It’s one thing to disagree with the Church’s judgment on prudential matters. It’s another to suggest that a Catholic bishop is an ill-informed political pawn. Former Bush speechwriter Marc Thiessen makes such a charge in an online column for The Washington Post.
Using Obama’s campaign rhetoric, Bishop Stephen Blaire, chairman of the bishops’ Committee on Domestic Justice and Human Development, recently wrote to Congress declaring that Ryan’s budget “fails to meet [the Church’s] moral criteria” because it does not require “shared sacrifice,” which Blaire [like Obama] defines as tax increases and cuts to “unnecessary” defense spending. Some of the proposed spending cuts in Ryan’s budget, Blaire said, are “unjust and wrong.”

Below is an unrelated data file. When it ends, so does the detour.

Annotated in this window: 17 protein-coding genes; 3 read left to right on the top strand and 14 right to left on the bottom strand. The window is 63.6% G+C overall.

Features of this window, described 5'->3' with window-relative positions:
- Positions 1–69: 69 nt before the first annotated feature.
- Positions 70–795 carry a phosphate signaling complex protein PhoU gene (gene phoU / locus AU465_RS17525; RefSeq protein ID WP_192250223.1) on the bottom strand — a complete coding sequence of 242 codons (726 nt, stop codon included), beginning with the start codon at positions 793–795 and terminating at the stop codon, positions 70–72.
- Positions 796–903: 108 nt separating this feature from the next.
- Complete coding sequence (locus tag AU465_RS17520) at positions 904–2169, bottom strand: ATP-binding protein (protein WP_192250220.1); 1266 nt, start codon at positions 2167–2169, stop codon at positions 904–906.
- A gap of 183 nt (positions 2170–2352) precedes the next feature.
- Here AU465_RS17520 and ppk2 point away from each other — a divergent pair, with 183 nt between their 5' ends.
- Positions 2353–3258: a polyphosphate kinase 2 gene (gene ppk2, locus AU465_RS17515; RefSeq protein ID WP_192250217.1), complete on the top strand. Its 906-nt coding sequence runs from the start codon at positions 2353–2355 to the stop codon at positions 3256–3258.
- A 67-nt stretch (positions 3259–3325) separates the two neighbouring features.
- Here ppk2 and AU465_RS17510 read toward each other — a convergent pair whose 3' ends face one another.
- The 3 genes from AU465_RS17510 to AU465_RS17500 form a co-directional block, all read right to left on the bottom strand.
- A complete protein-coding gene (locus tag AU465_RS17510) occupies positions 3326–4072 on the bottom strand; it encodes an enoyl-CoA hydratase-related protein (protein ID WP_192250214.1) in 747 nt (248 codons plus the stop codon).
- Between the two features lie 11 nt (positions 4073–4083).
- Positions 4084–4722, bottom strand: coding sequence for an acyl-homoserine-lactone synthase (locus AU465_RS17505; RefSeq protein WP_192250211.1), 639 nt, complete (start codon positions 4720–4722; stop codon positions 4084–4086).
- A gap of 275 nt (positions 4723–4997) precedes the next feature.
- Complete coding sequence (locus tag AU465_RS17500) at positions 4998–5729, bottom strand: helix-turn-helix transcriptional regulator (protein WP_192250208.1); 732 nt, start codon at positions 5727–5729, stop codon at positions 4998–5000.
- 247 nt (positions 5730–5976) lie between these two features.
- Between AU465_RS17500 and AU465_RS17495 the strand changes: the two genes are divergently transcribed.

Blaire has it backward. What is “unjust and wrong” is this bishop’s attack on a good Catholic layman.
Put aside for a moment the fact that “shared sacrifice” appears nowhere in the catechism of the Catholic Church. It is a reelection slogan for the Democratic Party. Put aside, as well, the fact that the bishop of Stockton, Calif., has near-zero competence to judge what military spending is necessary or unnecessary.
If Bishop Blaire were in cahoots with President Obama’s re-election campaign, his collaboration would be nothing less than a scandal. But Thiessen supplies no evidence for this accusation. He flings it at the bishop willy nilly.
Thiessen is also mistaken to direct his ire at Bishop Blaire. He should re-direct it at the United States Conference of Catholic Bishops. As the USCCB said through a spokesman, Bishop Blaire speaks for them on domestic policy.
Thiessen’s column makes an unsubstantiated charge and scapegoats a church official. Who is being unjust and wrong not only as a Catholic but also a columnist?